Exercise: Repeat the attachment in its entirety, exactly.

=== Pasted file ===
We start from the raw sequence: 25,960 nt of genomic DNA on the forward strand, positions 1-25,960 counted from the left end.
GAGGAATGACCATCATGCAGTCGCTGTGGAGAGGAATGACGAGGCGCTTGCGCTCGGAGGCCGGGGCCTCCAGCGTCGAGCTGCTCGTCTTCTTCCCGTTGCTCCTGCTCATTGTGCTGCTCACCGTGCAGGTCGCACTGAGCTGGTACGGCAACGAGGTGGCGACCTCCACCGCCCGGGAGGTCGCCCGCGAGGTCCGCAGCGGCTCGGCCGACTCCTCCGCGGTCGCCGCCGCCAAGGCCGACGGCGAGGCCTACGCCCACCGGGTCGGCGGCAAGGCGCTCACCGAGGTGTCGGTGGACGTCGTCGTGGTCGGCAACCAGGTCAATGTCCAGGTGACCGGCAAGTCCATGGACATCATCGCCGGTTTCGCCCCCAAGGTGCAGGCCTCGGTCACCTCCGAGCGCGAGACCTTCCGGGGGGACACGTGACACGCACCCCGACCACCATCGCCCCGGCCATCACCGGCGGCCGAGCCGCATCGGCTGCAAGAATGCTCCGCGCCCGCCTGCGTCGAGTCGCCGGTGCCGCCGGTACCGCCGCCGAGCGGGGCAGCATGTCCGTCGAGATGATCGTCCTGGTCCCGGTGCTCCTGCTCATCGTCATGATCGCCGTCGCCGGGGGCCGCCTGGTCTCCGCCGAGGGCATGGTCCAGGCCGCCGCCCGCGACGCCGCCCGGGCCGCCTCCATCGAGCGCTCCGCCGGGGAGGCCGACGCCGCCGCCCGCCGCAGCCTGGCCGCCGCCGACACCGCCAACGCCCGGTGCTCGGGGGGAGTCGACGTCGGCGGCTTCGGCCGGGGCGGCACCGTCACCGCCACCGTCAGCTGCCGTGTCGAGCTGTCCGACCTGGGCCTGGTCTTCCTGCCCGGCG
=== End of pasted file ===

We start from the raw sequence: 25,960 nt of genomic DNA on the forward strand, positions 1-25,960 counted from the left end.
GAGGAATGACCATCATGCAGTCGCTGTGGAGAGGAATGACGAGGCGCTTGCGCTCGGAGGCCGGGGCCTCCAGCGTCGAGCTGCTCGTCTTCTTCCCGTTGCTCCTGCTCATTGTGCTGCTCACCGTGCAGGTCGCACTGAGCTGGTACGGCAACGAGGTGGCGACCTCCACCGCCCGGGAGGTCGCCCGCGAGGTCCGCAGCGGCTCGGCCGACTCCTCCGCGGTCGCCGCCGCCAAGGCCGACGGCGAGGCCTACGCCCACCGGGTCGGCGGCAAGGCGCTCACCGAGGTGTCGGTGGACGTCGTCGTGGTCGGCAACCAGGTCAATGTCCAGGTGACCGGCAAGTCCATGGACATCATCGCCGGTTTCGCCCCCAAGGTGCAGGCCTCGGTCACCTCCGAGCGCGAGACCTTCCGGGGGGACACGTGACACGCACCCCGACCACCATCGCCCCGGCCATCACCGGCGGCCGAGCCGCATCGGCTGCAAGAATGCTCCGCGCCCGCCTGCGTCGAGTCGCCGGTGCCGCCGGTACCGCCGCCGAGCGGGGCAGCATGTCCGTCGAGATGATCGTCCTGGTCCCGGTGCTCCTGCTCATCGTCATGATCGCCGTCGCCGGGGGCCGCCTGGTCTCCGCCGAGGGCATGGTCCAGGCCGCCGCCCGCGACGCCGCCCGGGCCGCCTCCATCGAGCGCTCCGCCGGGGAGGCCGACGCCGCCGCCCGCCGCAGCCTGGCCGCCGCCGACACCGCCAACGCCCGGTGCTCGGGGGGAGTCGACGTCGGCGGCTTCGGCCGGGGCGGCACCGTCACCGCCACCGTCAGCTGCCGTGTCGAGCTGTCCGACCTGGGCCTGGTCTTCCTGCCCGGCG